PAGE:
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B.C.'s drought: Water will keep flowing in capital region thanks to planning

Though this summer is expected to be one of the driest since 1896, the CRD is confident water supply won’t be affected — in part because of a decision made 20-plus years ago.

This story is part of a series exploring the wide-ranging impacts of persistent drought ­conditions and climate change seen across the province in recent years.

Behind steel gates and fences topped with barbed wire in a remote area northwest of Victoria lies an unspoiled parcel of land with a pristine lake at its centre, monitored by cameras and patrolled by humans.

The property, accessed via Shawnigan Lake and Sooke Lake roads, is the catchment area for the Capital Regional District’s Regional Water Supply Service, which supplies about 412,000 people in the region.

It looks like a park, with rolling hills covered in a mix of Douglas fir, cedar, hemlock and arbutus trees, but the crown jewels are the five stream-fed reservoirs — including the largest, Sooke Lake — that collectively hold 170-million cubic metres of water. It’s a huge amount, when you consider that one cubic metre is 1,000 litres.

You won’t see any paddleboarders or picnickers here — the area is guarded and closed to the public, save for escorted tours provided by some of the 200 staff who work with the CRD’s Integrated Water Services department.

A central dispatch keeps tabs on vehicles criss-crossing the narrow gravel-packed roads on the 20,500-hectare property, with drivers expected to update their locations on the radio at every kilometre mark.

Traffic consists mainly of full-size trucks that are off-road capable, due to the terrain and the requirement to operate in all seasons.

Far from the city and any other traffic, the only sounds here come from the forest.

Every year, the Integrated Water Services department offers free tours of the property to give residents a behind-the-scenes look at where the water flowing from taps in the region actually comes from. The five-hour tours, which took place in May and June this year, are popular, filling up quickly when they are announced in March.

The tours are an opportunity to show off the results of years of planning to ensure the region has abundant water and is prepared for the droughts brought on by climate change.

Even though weather projections suggest this summer will be one of the driest at Sooke Lake since 1896, the CRD is confident supply won’t be affected.

That’s in part because the regional district prepared for future growth by raising the height of the Sooke Lake Dam in 2003, almost doubling capacity in Sooke Lake. The move followed a drought in 2001 that was severe enough to lead to Stage 3 water restrictions in the region — the only time that has happened. Under Stage 3, outdoor water use is limited to hand-watering of trees, shrubs and vegetables one day a week.

At 8.3 kilometres long, the lake is the primary source of water in the area, holding 160.32 million cubic metres, or about 90 per cent of the total water storage in the system.

Conservation has also played a role.

In the capital region, 66 per cent of water use is by households, 21 per cent by industry, commercial operations and institutions, and three per cent by agriculture. Demand for water rises 44 per cent every summer, mostly due to outdoor watering.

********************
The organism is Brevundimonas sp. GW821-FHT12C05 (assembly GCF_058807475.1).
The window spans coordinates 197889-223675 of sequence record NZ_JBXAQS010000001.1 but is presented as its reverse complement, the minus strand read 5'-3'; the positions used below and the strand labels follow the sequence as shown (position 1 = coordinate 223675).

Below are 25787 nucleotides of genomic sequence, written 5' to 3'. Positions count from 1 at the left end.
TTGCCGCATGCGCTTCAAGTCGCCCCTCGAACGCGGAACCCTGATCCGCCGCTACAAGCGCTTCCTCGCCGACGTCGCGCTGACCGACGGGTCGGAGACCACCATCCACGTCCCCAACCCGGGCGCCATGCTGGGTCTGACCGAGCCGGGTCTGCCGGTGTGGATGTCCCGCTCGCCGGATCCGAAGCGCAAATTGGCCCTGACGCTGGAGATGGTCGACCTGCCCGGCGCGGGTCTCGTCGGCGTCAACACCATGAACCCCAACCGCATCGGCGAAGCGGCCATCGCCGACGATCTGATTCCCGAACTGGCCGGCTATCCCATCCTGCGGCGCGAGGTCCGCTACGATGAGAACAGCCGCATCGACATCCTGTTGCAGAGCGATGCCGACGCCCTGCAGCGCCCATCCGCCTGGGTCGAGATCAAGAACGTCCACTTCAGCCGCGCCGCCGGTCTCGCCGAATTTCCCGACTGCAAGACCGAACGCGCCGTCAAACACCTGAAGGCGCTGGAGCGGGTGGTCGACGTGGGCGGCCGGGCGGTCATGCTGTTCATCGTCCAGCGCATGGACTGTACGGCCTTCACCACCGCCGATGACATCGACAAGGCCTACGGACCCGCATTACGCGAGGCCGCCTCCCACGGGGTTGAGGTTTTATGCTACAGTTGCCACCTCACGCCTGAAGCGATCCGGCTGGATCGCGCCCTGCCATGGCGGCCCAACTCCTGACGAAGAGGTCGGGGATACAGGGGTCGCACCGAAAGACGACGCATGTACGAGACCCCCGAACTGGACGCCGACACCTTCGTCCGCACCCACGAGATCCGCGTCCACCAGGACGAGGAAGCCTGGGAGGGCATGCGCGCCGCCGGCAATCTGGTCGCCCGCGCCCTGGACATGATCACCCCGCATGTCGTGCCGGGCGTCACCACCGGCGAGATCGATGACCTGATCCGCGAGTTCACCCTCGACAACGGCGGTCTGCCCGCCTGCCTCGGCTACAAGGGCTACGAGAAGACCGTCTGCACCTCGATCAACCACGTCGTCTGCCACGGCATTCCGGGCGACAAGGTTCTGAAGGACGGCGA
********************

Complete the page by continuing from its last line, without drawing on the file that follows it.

A Stage 1 watering schedule is routinely imposed in the region between May 1 and Sept. 30 as a matter of policy, with watering of lawns restricted to twice a week under a CRD water conservation bylaw.

Although Canadians use more water per capita than other countries around the world, many in the capital region have embraced water conservation through measures such as letting lawns go brown in summer and planting less-water-hungry plants, driving down consumption from 559 litres per capita per day in 1998 to 337 litres in 2022 — among the lowest in the province for a major metropolitan area.

That’s happened despite a population growth of between 1 and 1.5 per cent per year, said Kathy Haesevoets, an information technician with CRD Integrated Water Services, who notes that if consumption drops to 300 litres a day, the CRD could put off supplementing the Sooke Lake Reservoir with the backup plan — Leech River-area water — for 20 years.

Keeping the water pristine

Fort Victoria originally got its water, by horse and buggy, from a spring in Fernwood, a neighbourhood originally known as Springridge.

Elk/Beaver Lake became the growing city’s water source in 1872. The two lakes, once separate, were joined with the damming of Colquitz Creek. Filter beds were installed in 1896 after residents complained of finding fish and tadpoles in their drinking water.

When residents turned on their taps in 1905, the water was flowing from reservoirs in the Goldstream area, which still has four surface-water reservoirs, with a volume of approximately 10 million cubic metres and a catchment area of 2,109 hectares.

The area is now a secondary water source. In an emergency, the Goldstream Water Supply Area has enough water to sustain the region for two months.

The Sooke Lake water system, the current primary source of water in the region, was constructed in 1915, with disinfection of the water beginning in 1944.

In anticipation of future demands, the CRD secured a licence in the 1980s to draw water from the Leech River. It built a tunnel linking the river to the Sooke Lake Reservoir in 1987, but it has never been used. According to the CRD Regional Water Supply 2022 master plan, the tunnel is expected to come into service by 2042.

In 2007 and 2010, the CRD purchased land from private forest land holders that forms the catchment area around the Leech River to ensure access to the water source and prevent any contamination from industrial or agricultural use. That property, which had been 95 per cent harvested, according to the CRD, has more than 400 kilometres of roads, and is currently undergoing restoration to remove old logging infrastructure, upgrade main roads and deactivate and rehabilitate excess roads.